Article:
Additionally, women who seek out abortions and fail to acquire them are three times as likely to fall into poverty as those women who successfully terminate their pregnancy. On the other hand, women who are able to end an unwanted pregnancy are more likely to follow through on education and career plans, leading to a higher rate of re-entrance into the workforce. According to the National Women’s Law Center, being able to plan if and when women want children allows for the greatest amount of professional and educational advancement. Essentially, by creating the ability for women to successfully family plan, we can both champion reproductive rights and promote sustainable economic growth.
Preventing unplanned pregnancies before they begin is even more closely tied with economic reform.
When the public’s access to birth control is limited, by means of costly insurance premiums or lack of attainable family planning, the burden of financing an unintended pregnancy falls on the taxpayers. In 2010, 68% of unplanned pregnancies were “paid for by public insurance programs, primarily Medicaid.” Only 38% of planned births were publicly funded.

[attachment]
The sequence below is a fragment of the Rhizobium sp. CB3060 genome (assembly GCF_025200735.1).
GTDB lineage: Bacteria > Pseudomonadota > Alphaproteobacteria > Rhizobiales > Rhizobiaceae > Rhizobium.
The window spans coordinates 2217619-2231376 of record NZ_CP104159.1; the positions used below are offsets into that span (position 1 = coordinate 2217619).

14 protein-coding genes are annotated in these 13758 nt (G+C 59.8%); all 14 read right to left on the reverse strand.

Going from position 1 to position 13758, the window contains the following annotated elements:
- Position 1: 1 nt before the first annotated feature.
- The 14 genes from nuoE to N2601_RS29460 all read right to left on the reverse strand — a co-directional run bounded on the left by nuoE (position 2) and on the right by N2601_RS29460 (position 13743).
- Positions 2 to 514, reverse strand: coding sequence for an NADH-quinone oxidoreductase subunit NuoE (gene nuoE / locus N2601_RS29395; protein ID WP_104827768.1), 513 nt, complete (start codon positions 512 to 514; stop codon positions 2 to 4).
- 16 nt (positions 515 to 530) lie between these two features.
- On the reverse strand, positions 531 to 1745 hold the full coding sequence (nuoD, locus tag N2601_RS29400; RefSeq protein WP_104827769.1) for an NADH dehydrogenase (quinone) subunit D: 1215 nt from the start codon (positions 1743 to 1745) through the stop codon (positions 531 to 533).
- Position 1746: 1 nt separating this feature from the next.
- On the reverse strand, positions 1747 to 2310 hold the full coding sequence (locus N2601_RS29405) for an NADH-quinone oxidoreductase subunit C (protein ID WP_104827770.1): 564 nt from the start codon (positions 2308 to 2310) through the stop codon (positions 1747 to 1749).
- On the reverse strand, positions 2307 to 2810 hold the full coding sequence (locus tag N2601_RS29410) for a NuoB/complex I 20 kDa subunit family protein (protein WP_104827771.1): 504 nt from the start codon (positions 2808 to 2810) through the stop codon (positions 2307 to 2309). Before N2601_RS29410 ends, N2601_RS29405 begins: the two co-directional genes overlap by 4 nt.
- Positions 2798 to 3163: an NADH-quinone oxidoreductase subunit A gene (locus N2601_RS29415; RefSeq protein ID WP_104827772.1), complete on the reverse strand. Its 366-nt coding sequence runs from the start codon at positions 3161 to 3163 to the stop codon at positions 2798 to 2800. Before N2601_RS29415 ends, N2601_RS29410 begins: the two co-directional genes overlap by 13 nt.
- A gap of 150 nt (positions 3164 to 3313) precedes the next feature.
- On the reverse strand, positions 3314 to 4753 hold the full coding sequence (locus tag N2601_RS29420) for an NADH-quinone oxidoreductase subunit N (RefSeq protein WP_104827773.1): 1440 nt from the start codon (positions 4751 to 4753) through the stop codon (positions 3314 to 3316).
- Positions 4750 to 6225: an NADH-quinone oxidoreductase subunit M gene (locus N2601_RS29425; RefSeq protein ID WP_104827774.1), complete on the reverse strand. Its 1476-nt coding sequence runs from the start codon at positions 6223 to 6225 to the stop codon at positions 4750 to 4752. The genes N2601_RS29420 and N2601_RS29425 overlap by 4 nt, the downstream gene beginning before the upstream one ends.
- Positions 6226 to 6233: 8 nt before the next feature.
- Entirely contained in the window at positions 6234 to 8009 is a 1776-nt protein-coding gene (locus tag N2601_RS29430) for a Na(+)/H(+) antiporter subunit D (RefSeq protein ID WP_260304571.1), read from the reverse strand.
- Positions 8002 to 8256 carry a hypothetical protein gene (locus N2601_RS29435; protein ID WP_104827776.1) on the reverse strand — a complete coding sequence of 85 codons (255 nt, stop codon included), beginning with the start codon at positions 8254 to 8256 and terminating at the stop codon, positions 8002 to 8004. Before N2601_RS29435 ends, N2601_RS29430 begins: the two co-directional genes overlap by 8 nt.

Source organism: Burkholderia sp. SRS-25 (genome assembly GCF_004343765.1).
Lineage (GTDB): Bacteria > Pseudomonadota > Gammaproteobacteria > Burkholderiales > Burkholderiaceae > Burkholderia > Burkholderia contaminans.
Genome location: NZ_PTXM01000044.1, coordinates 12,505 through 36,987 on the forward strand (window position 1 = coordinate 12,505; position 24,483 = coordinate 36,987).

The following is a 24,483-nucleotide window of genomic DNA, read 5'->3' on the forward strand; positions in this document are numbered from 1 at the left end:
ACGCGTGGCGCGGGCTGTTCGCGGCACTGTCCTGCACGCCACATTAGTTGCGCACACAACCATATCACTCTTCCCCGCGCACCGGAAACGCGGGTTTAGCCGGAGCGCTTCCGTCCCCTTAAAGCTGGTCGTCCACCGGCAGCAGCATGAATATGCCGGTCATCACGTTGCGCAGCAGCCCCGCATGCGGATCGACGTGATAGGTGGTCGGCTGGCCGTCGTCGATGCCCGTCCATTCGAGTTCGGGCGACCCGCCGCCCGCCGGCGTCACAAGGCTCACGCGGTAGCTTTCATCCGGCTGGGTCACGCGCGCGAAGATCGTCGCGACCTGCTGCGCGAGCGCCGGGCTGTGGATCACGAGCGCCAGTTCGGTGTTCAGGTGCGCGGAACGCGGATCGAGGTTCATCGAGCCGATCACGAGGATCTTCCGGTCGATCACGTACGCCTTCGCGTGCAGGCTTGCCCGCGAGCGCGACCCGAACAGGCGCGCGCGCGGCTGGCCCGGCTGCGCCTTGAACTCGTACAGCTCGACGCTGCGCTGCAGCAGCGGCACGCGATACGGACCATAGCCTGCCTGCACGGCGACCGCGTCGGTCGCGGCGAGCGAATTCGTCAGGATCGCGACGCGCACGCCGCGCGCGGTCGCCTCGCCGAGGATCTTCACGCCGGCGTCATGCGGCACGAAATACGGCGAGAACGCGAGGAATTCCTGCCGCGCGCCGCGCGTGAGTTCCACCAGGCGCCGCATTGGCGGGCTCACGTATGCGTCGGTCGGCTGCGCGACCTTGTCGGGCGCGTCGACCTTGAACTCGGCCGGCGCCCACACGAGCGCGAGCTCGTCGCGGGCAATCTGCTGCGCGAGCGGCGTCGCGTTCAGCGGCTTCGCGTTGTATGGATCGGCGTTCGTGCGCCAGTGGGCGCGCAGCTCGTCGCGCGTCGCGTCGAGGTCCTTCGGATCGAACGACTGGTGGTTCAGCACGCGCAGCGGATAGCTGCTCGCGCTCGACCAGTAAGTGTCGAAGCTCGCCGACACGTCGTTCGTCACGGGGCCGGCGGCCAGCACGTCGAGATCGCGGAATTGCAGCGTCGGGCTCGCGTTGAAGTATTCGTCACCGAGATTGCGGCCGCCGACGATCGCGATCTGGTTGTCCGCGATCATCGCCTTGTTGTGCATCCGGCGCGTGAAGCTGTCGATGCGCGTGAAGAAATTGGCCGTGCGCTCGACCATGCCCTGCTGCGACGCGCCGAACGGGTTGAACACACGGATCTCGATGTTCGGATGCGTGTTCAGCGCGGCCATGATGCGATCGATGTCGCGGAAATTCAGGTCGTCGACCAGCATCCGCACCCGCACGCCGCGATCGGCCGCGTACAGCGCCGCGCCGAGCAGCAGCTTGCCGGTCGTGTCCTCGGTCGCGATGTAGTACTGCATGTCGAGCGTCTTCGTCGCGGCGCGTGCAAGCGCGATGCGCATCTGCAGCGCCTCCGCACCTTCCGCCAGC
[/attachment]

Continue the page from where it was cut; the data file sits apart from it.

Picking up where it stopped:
It’s worth remembering that Sanders’ heath care plan could have potentially increased costs for around 14.5 million Medicaid beneficiaries.
In 2013, publicly funded contraceptive services helped prevent nearly 2 million unintended pregnancies. Preventing a pregnancy is significantly cheaper from the taxpayer’s point of view, and creates less financial burden on the mother. While these issues affect women of all socioeconomic classes, it is important to note that unintended pregnancies place the greatest burden on minority groups and those living below the poverty line.